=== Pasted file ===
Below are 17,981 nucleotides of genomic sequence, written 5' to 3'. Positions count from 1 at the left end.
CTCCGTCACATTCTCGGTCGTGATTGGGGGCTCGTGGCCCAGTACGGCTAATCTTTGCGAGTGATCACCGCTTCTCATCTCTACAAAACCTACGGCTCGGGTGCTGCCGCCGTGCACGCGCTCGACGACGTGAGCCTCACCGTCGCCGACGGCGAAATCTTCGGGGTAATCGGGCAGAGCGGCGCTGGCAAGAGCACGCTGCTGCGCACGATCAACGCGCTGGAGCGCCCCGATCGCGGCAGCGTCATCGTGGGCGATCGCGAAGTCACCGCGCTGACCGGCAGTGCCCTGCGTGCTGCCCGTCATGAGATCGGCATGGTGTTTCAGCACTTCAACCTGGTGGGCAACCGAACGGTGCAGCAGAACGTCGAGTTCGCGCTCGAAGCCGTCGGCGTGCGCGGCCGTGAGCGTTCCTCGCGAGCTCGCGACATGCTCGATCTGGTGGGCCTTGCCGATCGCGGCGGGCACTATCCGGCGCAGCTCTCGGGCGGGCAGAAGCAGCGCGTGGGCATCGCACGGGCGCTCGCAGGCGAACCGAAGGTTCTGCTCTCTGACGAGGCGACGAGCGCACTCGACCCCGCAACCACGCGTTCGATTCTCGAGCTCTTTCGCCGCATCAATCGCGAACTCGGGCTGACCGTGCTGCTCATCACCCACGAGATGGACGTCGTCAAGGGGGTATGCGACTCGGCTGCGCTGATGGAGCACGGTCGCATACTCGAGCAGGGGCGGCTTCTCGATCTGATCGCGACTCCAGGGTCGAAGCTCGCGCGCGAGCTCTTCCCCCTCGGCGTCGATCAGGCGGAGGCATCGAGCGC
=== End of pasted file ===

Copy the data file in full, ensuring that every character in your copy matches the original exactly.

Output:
Below are 17,981 nucleotides of genomic sequence, written 5' to 3'. Positions count from 1 at the left end.
CTCCGTCACATTCTCGGTCGTGATTGGGGGCTCGTGGCCCAGTACGGCTAATCTTTGCGAGTGATCACCGCTTCTCATCTCTACAAAACCTACGGCTCGGGTGCTGCCGCCGTGCACGCGCTCGACGACGTGAGCCTCACCGTCGCCGACGGCGAAATCTTCGGGGTAATCGGGCAGAGCGGCGCTGGCAAGAGCACGCTGCTGCGCACGATCAACGCGCTGGAGCGCCCCGATCGCGGCAGCGTCATCGTGGGCGATCGCGAAGTCACCGCGCTGACCGGCAGTGCCCTGCGTGCTGCCCGTCATGAGATCGGCATGGTGTTTCAGCACTTCAACCTGGTGGGCAACCGAACGGTGCAGCAGAACGTCGAGTTCGCGCTCGAAGCCGTCGGCGTGCGCGGCCGTGAGCGTTCCTCGCGAGCTCGCGACATGCTCGATCTGGTGGGCCTTGCCGATCGCGGCGGGCACTATCCGGCGCAGCTCTCGGGCGGGCAGAAGCAGCGCGTGGGCATCGCACGGGCGCTCGCAGGCGAACCGAAGGTTCTGCTCTCTGACGAGGCGACGAGCGCACTCGACCCCGCAACCACGCGTTCGATTCTCGAGCTCTTTCGCCGCATCAATCGCGAACTCGGGCTGACCGTGCTGCTCATCACCCACGAGATGGACGTCGTCAAGGGGGTATGCGACTCGGCTGCGCTGATGGAGCACGGTCGCATACTCGAGCAGGGGCGGCTTCTCGATCTGATCGCGACTCCAGGGTCGAAGCTCGCGCGCGAGCTCTTCCCCCTCGGCGTCGATCAGGCGGAGGCATCGAGCGC